Having said that, Muni also pointed out that there are several challenges as to why quantum computing is not easily available to most organizations. The biggest challenge is the sensitivity of the qubit itself. The entanglements between qubits are extremely sensitive that even a slight change in the atmospheric pressure or temperature can break the entanglement. The output will have a lot of noise and will be more of a probability instead of a possibility.

Interestingly though, most of the innovation is happening in dealing with these challenges. Companies like Amazon, Microsoft, Alibaba, and IBM are offering Quantum Computing-as-a-Service (CqaaS). While these are mostly simulators, it allows users to experiment on quantum computing models. It allows users to see how they can apply it to their business.

In fact, IBM believes “frictionless quantum computing” will be a reality by 2025. The firm has taken an initial step towards a vision of creating a programming environment where the “intricacies” of the underlying technology aren’t a concern to developers.

“We’re still not there yet. The ecosystem is evolving. The different type of qubits that are constructive. The noise is still too much. The other problem is how do you connect a quantum computer to a classic computer and present the data. It needs compilers, universal programming language as well as integration to neural networks and converting neural physical data to quantum data,” said Muni.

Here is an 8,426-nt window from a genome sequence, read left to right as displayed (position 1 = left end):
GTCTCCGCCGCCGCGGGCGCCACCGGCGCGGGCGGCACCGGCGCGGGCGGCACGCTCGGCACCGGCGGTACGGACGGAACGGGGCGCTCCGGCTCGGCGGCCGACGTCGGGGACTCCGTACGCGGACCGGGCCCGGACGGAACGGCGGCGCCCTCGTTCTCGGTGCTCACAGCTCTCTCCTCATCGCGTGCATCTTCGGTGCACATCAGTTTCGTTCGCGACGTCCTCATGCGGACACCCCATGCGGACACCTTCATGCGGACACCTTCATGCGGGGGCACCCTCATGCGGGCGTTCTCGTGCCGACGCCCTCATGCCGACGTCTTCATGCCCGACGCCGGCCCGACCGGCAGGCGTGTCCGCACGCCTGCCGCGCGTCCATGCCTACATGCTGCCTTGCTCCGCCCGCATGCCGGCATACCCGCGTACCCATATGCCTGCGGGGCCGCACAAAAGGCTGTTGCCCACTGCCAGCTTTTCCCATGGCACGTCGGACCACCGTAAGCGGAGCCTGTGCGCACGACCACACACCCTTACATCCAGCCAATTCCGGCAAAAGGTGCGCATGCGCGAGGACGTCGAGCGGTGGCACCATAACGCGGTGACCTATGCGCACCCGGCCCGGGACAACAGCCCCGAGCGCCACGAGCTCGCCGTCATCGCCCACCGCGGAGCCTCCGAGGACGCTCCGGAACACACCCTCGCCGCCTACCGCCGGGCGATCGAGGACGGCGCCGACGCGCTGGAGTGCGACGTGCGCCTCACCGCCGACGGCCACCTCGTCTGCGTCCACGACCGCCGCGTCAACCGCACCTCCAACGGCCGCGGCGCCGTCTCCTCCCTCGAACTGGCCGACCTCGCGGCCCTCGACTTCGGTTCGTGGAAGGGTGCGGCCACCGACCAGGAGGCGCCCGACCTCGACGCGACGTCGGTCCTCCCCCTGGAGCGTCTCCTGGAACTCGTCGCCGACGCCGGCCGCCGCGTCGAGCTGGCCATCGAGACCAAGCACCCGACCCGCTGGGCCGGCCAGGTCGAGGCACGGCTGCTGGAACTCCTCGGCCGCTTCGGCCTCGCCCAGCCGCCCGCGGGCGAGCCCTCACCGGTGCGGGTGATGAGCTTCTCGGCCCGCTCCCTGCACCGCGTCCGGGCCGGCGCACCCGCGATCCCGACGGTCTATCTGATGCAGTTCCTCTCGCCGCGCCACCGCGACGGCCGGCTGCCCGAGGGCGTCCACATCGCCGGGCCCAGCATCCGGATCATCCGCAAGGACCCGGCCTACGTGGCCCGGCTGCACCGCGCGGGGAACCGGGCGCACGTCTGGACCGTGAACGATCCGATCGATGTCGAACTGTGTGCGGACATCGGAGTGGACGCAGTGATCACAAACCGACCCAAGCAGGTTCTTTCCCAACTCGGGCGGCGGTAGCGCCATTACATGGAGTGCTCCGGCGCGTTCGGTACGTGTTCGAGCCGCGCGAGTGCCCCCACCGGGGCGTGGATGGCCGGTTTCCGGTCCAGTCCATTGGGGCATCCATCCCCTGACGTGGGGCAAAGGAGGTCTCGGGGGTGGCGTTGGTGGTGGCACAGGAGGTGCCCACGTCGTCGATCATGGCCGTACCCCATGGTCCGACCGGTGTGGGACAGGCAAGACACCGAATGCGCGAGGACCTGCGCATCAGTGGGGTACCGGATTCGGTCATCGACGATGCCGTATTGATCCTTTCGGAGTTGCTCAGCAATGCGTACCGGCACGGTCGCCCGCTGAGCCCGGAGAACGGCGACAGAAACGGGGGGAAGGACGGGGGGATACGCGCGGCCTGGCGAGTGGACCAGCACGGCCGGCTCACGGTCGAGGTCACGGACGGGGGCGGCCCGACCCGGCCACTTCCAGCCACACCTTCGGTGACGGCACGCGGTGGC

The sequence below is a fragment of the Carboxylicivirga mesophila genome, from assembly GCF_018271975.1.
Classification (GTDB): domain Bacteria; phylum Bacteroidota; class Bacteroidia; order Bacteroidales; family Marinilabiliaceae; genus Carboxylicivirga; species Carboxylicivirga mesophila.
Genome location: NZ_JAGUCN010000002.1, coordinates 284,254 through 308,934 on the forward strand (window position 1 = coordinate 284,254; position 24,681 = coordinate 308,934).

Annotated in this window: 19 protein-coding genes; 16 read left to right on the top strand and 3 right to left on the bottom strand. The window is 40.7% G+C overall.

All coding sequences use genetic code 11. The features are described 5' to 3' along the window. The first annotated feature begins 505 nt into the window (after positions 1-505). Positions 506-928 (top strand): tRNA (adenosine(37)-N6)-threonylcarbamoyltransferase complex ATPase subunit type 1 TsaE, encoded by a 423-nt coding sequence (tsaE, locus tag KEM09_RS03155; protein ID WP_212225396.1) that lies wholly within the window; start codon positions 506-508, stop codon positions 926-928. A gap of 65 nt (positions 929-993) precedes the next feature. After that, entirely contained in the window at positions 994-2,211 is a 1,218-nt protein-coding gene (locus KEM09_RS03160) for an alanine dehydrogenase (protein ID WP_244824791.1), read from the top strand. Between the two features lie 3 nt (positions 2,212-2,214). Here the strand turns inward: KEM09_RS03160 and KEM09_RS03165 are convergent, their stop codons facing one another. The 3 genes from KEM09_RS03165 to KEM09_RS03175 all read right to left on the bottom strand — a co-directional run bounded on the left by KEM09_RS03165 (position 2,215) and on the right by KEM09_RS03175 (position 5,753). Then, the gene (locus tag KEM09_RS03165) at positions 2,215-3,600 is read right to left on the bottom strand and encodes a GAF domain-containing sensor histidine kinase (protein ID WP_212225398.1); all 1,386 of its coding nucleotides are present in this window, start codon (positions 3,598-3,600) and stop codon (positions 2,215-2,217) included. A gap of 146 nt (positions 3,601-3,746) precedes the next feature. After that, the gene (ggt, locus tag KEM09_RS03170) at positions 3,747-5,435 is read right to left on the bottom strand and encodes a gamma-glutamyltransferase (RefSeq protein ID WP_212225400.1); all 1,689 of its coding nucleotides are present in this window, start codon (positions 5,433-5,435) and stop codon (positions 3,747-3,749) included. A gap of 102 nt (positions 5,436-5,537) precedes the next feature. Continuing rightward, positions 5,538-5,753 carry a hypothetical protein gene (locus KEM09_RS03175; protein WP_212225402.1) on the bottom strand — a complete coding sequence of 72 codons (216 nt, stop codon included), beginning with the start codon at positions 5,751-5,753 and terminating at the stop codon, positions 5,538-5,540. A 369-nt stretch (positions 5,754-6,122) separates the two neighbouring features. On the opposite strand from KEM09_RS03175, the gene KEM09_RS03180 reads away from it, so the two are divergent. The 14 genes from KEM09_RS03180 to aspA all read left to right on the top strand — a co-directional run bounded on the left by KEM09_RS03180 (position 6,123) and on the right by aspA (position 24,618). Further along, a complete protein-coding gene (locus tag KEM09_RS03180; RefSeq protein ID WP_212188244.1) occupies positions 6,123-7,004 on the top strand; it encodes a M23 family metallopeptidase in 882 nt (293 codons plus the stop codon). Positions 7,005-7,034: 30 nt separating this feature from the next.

Companies like Amazon, Microsoft, Alibaba, and IBM are offering Quantum Computing-as-a-Service (CqaaS). (Photo by Josep LAGO / AFP)

Quantum Computing with AI use cases.

As quantum computing can be applied in almost any industry today, some organizations have already begin making use of quantum computing and AI to gain a competitive advantage in their industry.

Giant Wall Street investment bank Goldman Sachs revealed a major quantum computing breakthrough for a financial application, that outperforms the most advanced algorithms of previous generations several months ago. The quantum algorithm can be used on hardware in five years, considerably earlier than expected, to bear on some of the most complex calculations in financial markets.

German car manufacturer BMW is pairing up with Honeywell to figure out how to maximize manufacturing efficiencies with the aid of quantum computing. The auto giant plans to use Honeywell’s machines to find better ways to buy the various parts that make up its cars without disrupting production.

German Chancellor Angela Merkel recently inaugurated the first quantum computer in Germany, built by US firm IBM, hailing it as a milestone at a time of “intense competition” with foreign rivals in harnessing the revolutionary technology. The cutting-edge “Q System One”, located in Ehningen near Stuttgart, is the first of its kind outside the United States and will be operated by Germany’s Fraunhofer research institute.

A quantum computer could also improve AI-based digital assistants with true contextual awareness and the ability to fully understand interactions with the customer — since the former has the potential to sort through a vast number of possibilities within a fraction of a second, and come up with a probable solution.

For now, the power of quantum computing is derived based on entangled qubits. The hardware we currently have still has limitations. While a path to a fully functioning quantum AI ecosystem is still about 10 to 15 years away, businesses can look to invest and experiment on quantum computing for a competitive advantage.